Skip to contentContribute to ReadWriteThink / RSS / FAQs / Site Demonstrations / Contact Us / About Us



Contribute to ReadWriteThink

ReadWriteThink couldn't publish all of this great content without literacy experts to write and review for us. If you've got lessons plans, videos, activities, or other ideas you'd like to contribute, we'd love to hear from you.



Professional Development

Find the latest in professional publications, learn new techniques and strategies, and find out how you can connect with other literacy professionals.



Did You Know?

Your students can save their work with Student Interactives.

More more

HomeClassroom ResourcesLesson Plans

Lesson Plan

Preparing a Character for a New Job: Character Analysis through Job Placement

E-mail / Share / Print This Page / Print All Materials (Note: Handouts must be printed separately)


Preparing a Character for a New Job: Character Analysis through Job Placement

Grades 9 – 12
Lesson Plan Type Standard Lesson
Estimated Time Four 50-minute sessions
Lesson Author

Nancy Barile

Nancy Barile

Revere, Massachusetts


National Council of Teachers of English


Student Objectives

Session One

Session Two

Session Three

Session Four


Student Assessment/Reflections



Students will

  • identify basic facts and main ideas in a text and use them as the basis of analysis.

  • apply direct and indirect information about a character, noting the context of the reference and the reliability of the speaker.

  • compile disparate and/or unconnected information about the chosen character into a coherent format (the resume and interview questions).

  • learn appropriate resume techniques.

  • use knowledge of standard English conventions in their writing, revising, and editing.

  • (optional) examine the way that word choice affects meaning by focusing on using strong, active verbs to describe the character's experience.

back to top


Session One

  1. Pass out the Assignment and Rubric, and explain to students that they will be preparing a resume and interview questions for one of the characters in a literary reading. For instance, for the play, the Glass Menagerie, students might create resumes for Laura Wingfield or for Tom Wingfield. If desired, use the customized version of the assignment focusing on Laura Wingfield to talk about how students can think through the activity for the characters that they have chosen.

  2. Discuss resumes, perhaps using some of online templates as guides. Be sure to cover questions such as the following:

    • What is a resume?

    • Why are resumes used?

    • What information does a resume convey?
  3. Use the Writing Resumes for Fictional Characters presentation to introduce the ideas for character resumes.

  4. Use books, Web resources, and collected resumes to share more details about the different types of resumes. If desired, go over the components of a resume in more detail, using the Online Workshop: Resume, from Purdue OWL. Invite students to explore the sites further on their own. The resources include sample resumes. Additional sample resumes are available at the sites listed in the Resources section.

  5. Give students time to look at sample resumes you or your class has collected. Ask them to identify those that have a style or format you might like to imitate or borrow. See how much detail each type of resume includes.

  6. Explore online classified ads to consider job opportunities. Be sure to consider how the jobs would be different in the setting of your novel.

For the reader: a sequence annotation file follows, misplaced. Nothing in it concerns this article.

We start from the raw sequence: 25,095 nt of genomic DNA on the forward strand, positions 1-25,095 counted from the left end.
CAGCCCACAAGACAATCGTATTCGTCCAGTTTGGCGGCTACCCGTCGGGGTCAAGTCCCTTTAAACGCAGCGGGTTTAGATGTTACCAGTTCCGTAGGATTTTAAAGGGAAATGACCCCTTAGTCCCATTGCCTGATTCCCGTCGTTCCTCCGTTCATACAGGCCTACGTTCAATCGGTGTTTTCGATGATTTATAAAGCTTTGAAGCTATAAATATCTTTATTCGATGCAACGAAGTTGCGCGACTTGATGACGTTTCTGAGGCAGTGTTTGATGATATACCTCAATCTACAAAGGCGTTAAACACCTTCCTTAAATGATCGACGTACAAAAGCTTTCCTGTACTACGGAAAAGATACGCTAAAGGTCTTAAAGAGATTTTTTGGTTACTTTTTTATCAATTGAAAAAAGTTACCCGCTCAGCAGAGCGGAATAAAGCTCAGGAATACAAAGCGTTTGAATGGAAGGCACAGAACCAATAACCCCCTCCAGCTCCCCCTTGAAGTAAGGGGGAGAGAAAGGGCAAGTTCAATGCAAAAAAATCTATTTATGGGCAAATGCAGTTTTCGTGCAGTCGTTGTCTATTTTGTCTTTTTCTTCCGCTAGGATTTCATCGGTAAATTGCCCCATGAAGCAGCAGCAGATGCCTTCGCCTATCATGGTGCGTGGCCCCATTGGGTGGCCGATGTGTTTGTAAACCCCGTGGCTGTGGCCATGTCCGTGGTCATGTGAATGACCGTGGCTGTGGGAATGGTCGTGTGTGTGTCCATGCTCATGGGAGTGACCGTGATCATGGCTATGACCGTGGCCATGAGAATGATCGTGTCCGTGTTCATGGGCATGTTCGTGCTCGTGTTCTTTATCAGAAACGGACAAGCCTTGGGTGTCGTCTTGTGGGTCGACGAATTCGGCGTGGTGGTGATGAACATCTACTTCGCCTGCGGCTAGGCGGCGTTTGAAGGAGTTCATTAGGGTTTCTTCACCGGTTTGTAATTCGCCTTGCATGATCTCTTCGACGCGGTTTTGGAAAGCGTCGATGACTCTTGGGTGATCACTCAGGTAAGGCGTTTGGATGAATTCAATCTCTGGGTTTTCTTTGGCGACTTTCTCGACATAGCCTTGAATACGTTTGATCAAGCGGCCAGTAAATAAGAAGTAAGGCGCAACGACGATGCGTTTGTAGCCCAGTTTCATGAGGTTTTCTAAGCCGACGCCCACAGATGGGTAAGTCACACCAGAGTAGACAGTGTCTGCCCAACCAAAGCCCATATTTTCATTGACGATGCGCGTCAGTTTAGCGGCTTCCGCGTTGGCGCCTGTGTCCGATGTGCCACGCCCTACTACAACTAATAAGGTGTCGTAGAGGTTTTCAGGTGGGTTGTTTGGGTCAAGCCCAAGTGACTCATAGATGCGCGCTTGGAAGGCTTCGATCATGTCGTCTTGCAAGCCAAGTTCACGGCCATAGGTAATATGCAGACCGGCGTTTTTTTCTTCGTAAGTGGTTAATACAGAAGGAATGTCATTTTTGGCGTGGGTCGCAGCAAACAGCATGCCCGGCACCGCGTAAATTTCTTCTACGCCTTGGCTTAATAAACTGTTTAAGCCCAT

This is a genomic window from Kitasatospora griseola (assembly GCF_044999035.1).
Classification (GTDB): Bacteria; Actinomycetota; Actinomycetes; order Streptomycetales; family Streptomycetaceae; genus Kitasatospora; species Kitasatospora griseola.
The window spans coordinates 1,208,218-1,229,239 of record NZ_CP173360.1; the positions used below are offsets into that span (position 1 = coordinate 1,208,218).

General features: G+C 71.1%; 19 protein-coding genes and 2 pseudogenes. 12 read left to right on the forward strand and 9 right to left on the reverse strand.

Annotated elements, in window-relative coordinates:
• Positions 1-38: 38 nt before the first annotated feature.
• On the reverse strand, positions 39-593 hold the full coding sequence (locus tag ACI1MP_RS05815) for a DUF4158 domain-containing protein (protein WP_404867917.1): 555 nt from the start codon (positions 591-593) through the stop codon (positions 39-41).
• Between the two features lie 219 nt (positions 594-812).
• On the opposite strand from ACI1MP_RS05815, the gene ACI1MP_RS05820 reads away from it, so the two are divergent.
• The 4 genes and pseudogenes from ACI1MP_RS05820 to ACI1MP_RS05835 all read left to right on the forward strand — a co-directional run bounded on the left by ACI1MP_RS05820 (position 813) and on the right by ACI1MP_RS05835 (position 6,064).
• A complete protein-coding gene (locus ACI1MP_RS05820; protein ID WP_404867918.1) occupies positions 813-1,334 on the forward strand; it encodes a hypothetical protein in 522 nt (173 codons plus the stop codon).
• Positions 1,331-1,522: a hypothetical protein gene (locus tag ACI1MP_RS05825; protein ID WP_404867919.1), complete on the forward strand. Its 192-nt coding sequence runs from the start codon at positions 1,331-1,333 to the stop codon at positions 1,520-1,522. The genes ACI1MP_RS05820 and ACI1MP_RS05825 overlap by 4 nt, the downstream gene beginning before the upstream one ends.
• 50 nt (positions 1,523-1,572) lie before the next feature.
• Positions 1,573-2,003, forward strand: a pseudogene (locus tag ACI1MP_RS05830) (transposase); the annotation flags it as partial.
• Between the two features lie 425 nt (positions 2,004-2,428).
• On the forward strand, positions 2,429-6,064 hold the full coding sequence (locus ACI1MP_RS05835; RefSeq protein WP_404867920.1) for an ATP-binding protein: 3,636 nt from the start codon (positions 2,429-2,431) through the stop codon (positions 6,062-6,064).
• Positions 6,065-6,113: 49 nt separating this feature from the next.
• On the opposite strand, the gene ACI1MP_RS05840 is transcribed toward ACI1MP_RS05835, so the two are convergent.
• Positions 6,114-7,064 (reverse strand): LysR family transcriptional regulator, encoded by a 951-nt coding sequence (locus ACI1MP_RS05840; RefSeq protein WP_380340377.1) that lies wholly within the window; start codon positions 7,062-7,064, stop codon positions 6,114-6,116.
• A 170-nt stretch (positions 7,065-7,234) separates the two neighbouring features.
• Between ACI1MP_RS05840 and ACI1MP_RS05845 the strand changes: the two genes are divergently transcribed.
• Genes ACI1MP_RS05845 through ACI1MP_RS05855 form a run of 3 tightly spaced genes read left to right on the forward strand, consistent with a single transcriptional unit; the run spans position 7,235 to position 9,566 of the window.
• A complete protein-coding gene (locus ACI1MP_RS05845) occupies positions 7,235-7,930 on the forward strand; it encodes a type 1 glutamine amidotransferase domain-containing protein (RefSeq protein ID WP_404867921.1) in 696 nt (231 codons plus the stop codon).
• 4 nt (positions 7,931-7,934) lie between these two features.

7. Distribute the Resume Writing Tips handout to review what to include and what not to include.

  8. Arrange students in small groups to complete the activity. Alternatively, students can complete this activity individually.

  9. Have students choose a character to investigate and jot down preliminary notes they can recall about their characters in their groups.

back to top


Session Two

  1. Review the Assignment and Rubric, answering any questions that students have about the project.

  2. Discuss the difference between direct and implied information presented in literature. To provide an example without exploring a character that students are using for their projects, you might talk about what is directly stated about the setting of a play and what is implied by the characters' comments and the stage directions. For Laura Wingfield, discuss the differences among these examples:

    • Amanda, having failed to establish contact with reality, continues to live vitally in her illusions, but Laura's situation is even graver. A childhood illness has left her crippled, one leg slightly shorter than the other, and held in a brace. . . . Stemming from this, Laura's separation increases till she is like a piece of her own glass collection, to exquisitely fragile to move from the shelf. (Character Descriptions, 394)

    • "I wonder," she said,"if you could be talking about that terribly shy little girl who dropped out of school after only a few days' attendance?" (Amanda reporting on a conversation with Laura's typing instructor, 407)

    • And she said, "No-I remember her perfectly now. Her hands shooks so that she couldn't hit the right keys! The first time we gave a speed-teest, she broke down completely-was sick at the stomach and almost had to be carried into the wash-room!" (Amanda reporting on a conversation with Laura's typing instructor, 407)

    • It was the lesser of two evils, Mother. I couldn't go back up. I-threw up-on the floor! (Laura to Amanda, 408)
  3. Have students return to their small groups from the previous session.

  4. Ask students to return to text and search for specific literary evidence from the text on the characters they have chosen. For example, students analyzing Laura Wingfield from The Glass Menagerie would return to the first two scenes of the play and look for specific details and search for details on the character. They would discuss Laura's interests and how they are communicated in the scene.